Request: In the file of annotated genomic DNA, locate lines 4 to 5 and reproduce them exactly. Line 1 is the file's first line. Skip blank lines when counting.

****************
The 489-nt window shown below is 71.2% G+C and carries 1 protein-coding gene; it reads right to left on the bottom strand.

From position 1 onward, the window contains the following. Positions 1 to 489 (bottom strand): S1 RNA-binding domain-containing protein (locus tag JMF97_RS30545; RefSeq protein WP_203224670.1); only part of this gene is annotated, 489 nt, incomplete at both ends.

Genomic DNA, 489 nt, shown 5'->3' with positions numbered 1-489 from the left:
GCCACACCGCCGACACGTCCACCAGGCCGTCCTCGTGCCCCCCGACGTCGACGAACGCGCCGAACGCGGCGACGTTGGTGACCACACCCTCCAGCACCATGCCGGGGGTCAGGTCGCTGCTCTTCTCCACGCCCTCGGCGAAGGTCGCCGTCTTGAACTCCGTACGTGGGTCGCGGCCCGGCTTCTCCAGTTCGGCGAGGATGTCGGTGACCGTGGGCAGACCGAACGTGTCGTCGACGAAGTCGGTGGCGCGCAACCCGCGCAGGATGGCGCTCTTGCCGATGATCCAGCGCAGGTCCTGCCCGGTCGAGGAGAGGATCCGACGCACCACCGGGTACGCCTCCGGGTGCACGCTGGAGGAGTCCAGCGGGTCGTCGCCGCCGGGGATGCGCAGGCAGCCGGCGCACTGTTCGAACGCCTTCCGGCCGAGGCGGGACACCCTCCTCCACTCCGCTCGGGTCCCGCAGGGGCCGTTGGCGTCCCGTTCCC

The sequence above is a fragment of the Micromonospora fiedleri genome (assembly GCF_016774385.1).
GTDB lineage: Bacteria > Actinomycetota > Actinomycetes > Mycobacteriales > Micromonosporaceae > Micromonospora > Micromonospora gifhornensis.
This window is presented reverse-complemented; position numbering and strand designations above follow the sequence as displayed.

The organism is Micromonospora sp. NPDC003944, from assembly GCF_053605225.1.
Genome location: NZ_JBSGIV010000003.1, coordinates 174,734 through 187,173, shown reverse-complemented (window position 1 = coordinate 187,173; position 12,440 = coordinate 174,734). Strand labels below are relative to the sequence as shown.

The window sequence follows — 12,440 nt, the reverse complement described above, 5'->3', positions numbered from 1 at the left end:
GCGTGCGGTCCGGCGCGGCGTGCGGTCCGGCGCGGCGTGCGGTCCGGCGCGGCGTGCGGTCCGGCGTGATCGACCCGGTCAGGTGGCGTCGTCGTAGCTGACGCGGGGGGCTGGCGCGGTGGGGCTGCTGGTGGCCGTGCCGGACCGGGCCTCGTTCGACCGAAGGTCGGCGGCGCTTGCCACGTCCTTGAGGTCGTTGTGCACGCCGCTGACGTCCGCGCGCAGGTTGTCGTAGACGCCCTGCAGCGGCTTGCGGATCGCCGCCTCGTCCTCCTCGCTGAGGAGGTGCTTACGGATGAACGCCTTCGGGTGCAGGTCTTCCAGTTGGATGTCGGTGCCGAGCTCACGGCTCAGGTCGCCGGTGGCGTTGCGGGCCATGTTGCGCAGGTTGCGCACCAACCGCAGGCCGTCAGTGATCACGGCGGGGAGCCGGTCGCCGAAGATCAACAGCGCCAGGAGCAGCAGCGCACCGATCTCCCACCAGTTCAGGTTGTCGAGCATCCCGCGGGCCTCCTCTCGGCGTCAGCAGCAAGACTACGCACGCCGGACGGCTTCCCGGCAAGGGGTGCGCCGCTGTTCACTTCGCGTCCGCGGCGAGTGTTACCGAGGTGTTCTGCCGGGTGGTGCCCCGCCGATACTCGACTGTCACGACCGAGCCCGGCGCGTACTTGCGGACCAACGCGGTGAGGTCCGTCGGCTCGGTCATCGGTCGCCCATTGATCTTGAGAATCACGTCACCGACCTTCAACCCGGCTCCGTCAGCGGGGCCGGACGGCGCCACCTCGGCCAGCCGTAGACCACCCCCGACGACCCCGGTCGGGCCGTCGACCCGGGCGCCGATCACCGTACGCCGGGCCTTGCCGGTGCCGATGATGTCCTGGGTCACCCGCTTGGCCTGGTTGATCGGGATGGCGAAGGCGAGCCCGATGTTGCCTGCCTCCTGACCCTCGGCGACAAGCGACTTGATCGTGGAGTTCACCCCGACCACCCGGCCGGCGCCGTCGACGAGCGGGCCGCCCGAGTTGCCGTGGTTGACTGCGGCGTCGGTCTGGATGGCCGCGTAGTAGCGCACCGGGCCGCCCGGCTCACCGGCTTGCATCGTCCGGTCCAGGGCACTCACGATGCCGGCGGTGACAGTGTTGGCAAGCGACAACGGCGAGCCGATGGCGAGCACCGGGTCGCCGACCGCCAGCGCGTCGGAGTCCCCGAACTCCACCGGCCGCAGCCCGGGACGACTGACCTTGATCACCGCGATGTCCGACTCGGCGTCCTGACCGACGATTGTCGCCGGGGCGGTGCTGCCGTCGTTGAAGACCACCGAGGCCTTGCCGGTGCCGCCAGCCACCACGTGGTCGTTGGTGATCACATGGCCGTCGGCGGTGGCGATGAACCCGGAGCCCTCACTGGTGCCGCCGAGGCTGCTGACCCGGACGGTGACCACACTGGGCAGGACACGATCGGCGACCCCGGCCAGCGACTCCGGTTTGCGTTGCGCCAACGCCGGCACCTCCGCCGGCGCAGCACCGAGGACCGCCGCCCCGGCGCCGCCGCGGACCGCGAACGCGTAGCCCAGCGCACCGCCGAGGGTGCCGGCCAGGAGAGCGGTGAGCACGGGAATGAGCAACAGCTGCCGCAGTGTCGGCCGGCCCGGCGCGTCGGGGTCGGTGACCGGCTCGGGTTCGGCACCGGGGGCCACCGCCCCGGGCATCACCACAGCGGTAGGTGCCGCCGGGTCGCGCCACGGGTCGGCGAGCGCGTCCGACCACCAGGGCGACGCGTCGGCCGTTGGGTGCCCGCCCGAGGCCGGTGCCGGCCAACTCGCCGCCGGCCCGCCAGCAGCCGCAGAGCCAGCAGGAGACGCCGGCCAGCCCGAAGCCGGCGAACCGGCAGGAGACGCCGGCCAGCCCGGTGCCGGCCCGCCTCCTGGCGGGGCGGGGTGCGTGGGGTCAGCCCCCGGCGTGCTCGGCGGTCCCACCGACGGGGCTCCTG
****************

GCCACACCGCCGACACGTCCACCAGGCCGTCCTCGTGCCCCCCGACGTCGACGAACGCGCCGAACGCGGCGACGTTGGTGACCACACCCTCCAGCACCATGCCGGGGGTCAGGTCGCTGCTCTTCTCCACGCCCTCGGCGAAGGTCGCCGTCTTGAACTCCGTACGTGGGTCGCGGCCCGGCTTCTCCAGTTCGGCGAGGATGTCGGTGACCGTGGGCAGACCGAACGTGTCGTCGACGAAGTCGGTGGCGCGCAACCCGCGCAGGATGGCGCTCTTGCCGATGATCCAGCGCAGGTCCTGCCCGGTCGAGGAGAGGATCCGACGCACCACCGGGTACGCCTCCGGGTGCACGCTGGAGGAGTCCAGCGGGTCGTCGCCGCCGGGGATGCGCAGGCAGCCGGCGCACTGTTCGAACGCCTTCCGGCCGAGGCGGGACACCCTCCTCCACTCCGCTCGGGTCCCGCAGGGGCCGTTGGCGTCCCGTTCCC

The sequence above is a fragment of the Micromonospora fiedleri genome (assembly GCF_016774385.1).